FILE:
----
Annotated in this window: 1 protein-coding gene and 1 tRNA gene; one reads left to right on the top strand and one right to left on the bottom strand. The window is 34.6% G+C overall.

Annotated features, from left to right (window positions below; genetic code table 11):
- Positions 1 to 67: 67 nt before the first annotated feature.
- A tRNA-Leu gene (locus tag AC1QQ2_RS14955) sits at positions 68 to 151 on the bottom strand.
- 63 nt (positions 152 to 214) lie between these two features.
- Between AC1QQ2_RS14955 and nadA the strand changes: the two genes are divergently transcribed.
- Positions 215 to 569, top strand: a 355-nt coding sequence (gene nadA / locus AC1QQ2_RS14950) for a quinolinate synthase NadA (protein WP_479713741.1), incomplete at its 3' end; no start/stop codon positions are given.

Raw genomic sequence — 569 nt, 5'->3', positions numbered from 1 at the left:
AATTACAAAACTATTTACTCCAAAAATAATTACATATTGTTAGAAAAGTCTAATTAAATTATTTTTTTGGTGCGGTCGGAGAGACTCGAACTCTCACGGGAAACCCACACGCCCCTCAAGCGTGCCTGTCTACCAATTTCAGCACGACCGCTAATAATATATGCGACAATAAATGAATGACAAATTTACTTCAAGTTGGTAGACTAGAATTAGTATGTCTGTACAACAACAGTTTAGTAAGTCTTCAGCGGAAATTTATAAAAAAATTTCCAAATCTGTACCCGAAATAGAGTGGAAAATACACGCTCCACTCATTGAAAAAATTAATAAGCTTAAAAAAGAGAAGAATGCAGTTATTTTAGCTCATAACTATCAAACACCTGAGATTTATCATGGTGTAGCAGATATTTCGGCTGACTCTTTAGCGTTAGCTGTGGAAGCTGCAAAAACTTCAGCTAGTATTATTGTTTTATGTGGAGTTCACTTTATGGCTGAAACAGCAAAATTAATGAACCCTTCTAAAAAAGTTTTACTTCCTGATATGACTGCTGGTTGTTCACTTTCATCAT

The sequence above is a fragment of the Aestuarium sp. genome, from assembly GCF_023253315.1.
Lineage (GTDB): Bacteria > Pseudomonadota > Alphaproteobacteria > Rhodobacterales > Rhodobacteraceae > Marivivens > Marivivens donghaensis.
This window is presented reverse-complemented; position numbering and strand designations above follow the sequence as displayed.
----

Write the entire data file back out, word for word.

Annotated in this window: 1 protein-coding gene and 1 tRNA gene; one reads left to right on the top strand and one right to left on the bottom strand. The window is 34.6% G+C overall.

Annotated features, from left to right (window positions below; genetic code table 11):
- Positions 1 to 67: 67 nt before the first annotated feature.
- A tRNA-Leu gene (locus tag AC1QQ2_RS14955) sits at positions 68 to 151 on the bottom strand.
- 63 nt (positions 152 to 214) lie between these two features.
- Between AC1QQ2_RS14955 and nadA the strand changes: the two genes are divergently transcribed.
- Positions 215 to 569, top strand: a 355-nt coding sequence (gene nadA / locus AC1QQ2_RS14950) for a quinolinate synthase NadA (protein WP_479713741.1), incomplete at its 3' end; no start/stop codon positions are given.

Raw genomic sequence — 569 nt, 5'->3', positions numbered from 1 at the left:
AATTACAAAACTATTTACTCCAAAAATAATTACATATTGTTAGAAAAGTCTAATTAAATTATTTTTTTGGTGCGGTCGGAGAGACTCGAACTCTCACGGGAAACCCACACGCCCCTCAAGCGTGCCTGTCTACCAATTTCAGCACGACCGCTAATAATATATGCGACAATAAATGAATGACAAATTTACTTCAAGTTGGTAGACTAGAATTAGTATGTCTGTACAACAACAGTTTAGTAAGTCTTCAGCGGAAATTTATAAAAAAATTTCCAAATCTGTACCCGAAATAGAGTGGAAAATACACGCTCCACTCATTGAAAAAATTAATAAGCTTAAAAAAGAGAAGAATGCAGTTATTTTAGCTCATAACTATCAAACACCTGAGATTTATCATGGTGTAGCAGATATTTCGGCTGACTCTTTAGCGTTAGCTGTGGAAGCTGCAAAAACTTCAGCTAGTATTATTGTTTTATGTGGAGTTCACTTTATGGCTGAAACAGCAAAATTAATGAACCCTTCTAAAAAAGTTTTACTTCCTGATATGACTGCTGGTTGTTCACTTTCATCAT

The sequence above is a fragment of the Aestuarium sp. genome, from assembly GCF_023253315.1.
Lineage (GTDB): Bacteria > Pseudomonadota > Alphaproteobacteria > Rhodobacterales > Rhodobacteraceae > Marivivens > Marivivens donghaensis.
This window is presented reverse-complemented; position numbering and strand designations above follow the sequence as displayed.